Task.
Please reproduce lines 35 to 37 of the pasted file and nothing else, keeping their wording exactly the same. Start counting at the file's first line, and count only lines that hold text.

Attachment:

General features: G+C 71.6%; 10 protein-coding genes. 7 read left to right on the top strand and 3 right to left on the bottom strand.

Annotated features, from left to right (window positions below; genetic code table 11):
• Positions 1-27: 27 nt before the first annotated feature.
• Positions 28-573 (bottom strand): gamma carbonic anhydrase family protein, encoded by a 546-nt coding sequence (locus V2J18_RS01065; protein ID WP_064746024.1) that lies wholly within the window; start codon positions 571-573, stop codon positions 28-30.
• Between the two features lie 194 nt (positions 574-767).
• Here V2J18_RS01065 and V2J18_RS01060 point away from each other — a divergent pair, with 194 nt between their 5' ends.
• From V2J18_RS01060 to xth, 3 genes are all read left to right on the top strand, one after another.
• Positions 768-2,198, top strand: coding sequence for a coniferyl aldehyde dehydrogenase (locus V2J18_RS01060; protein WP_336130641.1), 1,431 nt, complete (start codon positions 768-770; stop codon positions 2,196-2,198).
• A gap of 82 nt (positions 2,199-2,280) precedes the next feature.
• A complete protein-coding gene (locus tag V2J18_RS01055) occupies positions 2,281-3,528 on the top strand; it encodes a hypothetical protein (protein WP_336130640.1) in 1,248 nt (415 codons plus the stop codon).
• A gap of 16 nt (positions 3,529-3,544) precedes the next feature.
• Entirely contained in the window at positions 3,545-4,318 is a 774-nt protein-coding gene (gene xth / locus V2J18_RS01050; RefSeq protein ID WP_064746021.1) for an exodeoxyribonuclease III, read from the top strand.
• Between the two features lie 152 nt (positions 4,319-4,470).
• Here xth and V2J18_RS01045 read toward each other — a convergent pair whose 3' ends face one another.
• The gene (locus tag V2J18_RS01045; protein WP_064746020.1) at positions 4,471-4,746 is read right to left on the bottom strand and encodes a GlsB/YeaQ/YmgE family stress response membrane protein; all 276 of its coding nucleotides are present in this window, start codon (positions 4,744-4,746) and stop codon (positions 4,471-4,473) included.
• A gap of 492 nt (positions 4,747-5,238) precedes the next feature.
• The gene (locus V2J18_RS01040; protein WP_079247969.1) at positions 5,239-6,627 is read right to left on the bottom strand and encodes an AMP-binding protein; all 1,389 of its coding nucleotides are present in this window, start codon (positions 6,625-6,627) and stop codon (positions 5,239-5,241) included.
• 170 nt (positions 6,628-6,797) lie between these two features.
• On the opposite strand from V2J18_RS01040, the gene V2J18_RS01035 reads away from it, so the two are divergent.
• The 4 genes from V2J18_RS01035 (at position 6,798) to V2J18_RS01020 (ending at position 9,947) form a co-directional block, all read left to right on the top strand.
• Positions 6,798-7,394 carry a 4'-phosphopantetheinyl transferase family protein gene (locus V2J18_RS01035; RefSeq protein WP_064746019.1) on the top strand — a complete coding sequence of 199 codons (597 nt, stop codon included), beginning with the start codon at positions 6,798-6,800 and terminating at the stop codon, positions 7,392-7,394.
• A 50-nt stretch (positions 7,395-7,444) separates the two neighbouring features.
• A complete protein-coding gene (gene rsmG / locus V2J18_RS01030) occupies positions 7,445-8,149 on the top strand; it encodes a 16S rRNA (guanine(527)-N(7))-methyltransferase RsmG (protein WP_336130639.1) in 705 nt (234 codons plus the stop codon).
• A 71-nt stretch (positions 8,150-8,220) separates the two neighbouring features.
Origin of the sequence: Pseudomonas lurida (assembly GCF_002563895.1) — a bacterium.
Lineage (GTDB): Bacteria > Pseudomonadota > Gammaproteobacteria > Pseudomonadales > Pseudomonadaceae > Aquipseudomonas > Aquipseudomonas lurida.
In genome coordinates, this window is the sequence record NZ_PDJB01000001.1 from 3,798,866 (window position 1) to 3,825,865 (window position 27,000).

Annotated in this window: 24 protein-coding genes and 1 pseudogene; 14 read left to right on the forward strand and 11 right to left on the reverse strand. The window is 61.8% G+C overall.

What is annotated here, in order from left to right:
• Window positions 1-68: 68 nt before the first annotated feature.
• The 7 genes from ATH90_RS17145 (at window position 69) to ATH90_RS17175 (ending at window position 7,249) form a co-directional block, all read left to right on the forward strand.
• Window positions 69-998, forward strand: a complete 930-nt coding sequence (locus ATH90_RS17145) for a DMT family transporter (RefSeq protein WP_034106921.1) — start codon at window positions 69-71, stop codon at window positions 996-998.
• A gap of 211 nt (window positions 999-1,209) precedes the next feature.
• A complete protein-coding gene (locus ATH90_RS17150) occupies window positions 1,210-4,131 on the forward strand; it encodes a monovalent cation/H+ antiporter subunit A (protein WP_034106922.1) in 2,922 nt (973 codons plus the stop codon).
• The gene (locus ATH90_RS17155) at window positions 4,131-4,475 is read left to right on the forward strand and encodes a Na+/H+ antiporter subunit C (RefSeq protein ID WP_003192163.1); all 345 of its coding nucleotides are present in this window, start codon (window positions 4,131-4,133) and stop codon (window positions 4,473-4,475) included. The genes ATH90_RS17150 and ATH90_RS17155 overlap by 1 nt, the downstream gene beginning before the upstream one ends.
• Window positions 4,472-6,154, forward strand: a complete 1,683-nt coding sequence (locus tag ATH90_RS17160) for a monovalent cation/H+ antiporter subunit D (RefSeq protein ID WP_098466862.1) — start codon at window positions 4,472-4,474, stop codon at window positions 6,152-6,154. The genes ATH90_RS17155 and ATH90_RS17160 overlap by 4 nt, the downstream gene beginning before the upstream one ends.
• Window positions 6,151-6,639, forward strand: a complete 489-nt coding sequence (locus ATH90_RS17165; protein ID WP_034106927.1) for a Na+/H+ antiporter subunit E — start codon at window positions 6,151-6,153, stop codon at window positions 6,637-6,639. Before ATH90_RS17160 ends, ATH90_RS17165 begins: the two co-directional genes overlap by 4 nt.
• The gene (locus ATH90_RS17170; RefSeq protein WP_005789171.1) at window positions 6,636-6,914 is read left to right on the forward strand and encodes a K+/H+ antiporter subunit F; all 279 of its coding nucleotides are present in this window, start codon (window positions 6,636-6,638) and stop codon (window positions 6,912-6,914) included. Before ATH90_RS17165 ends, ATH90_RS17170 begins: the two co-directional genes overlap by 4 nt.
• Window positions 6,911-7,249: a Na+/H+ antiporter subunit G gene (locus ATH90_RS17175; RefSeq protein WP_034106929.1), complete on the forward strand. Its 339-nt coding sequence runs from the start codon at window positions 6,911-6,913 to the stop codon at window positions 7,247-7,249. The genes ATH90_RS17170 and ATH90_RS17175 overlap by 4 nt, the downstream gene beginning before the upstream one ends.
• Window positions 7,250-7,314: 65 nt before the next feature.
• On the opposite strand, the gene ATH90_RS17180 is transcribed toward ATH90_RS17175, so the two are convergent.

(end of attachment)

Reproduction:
• The gene (locus ATH90_RS17155) at window positions 4,131-4,475 is read left to right on the forward strand and encodes a Na+/H+ antiporter subunit C (RefSeq protein ID WP_003192163.1); all 345 of its coding nucleotides are present in this window, start codon (window positions 4,131-4,133) and stop codon (window positions 4,473-4,475) included. The genes ATH90_RS17150 and ATH90_RS17155 overlap by 1 nt, the downstream gene beginning before the upstream one ends.
• Window positions 4,472-6,154, forward strand: a complete 1,683-nt coding sequence (locus tag ATH90_RS17160) for a monovalent cation/H+ antiporter subunit D (RefSeq protein ID WP_098466862.1) — start codon at window positions 4,472-4,474, stop codon at window positions 6,152-6,154. The genes ATH90_RS17155 and ATH90_RS17160 overlap by 4 nt, the downstream gene beginning before the upstream one ends.
• Window positions 6,151-6,639, forward strand: a complete 489-nt coding sequence (locus ATH90_RS17165; protein ID WP_034106927.1) for a Na+/H+ antiporter subunit E — start codon at window positions 6,151-6,153, stop codon at window positions 6,637-6,639. Before ATH90_RS17160 ends, ATH90_RS17165 begins: the two co-directional genes overlap by 4 nt.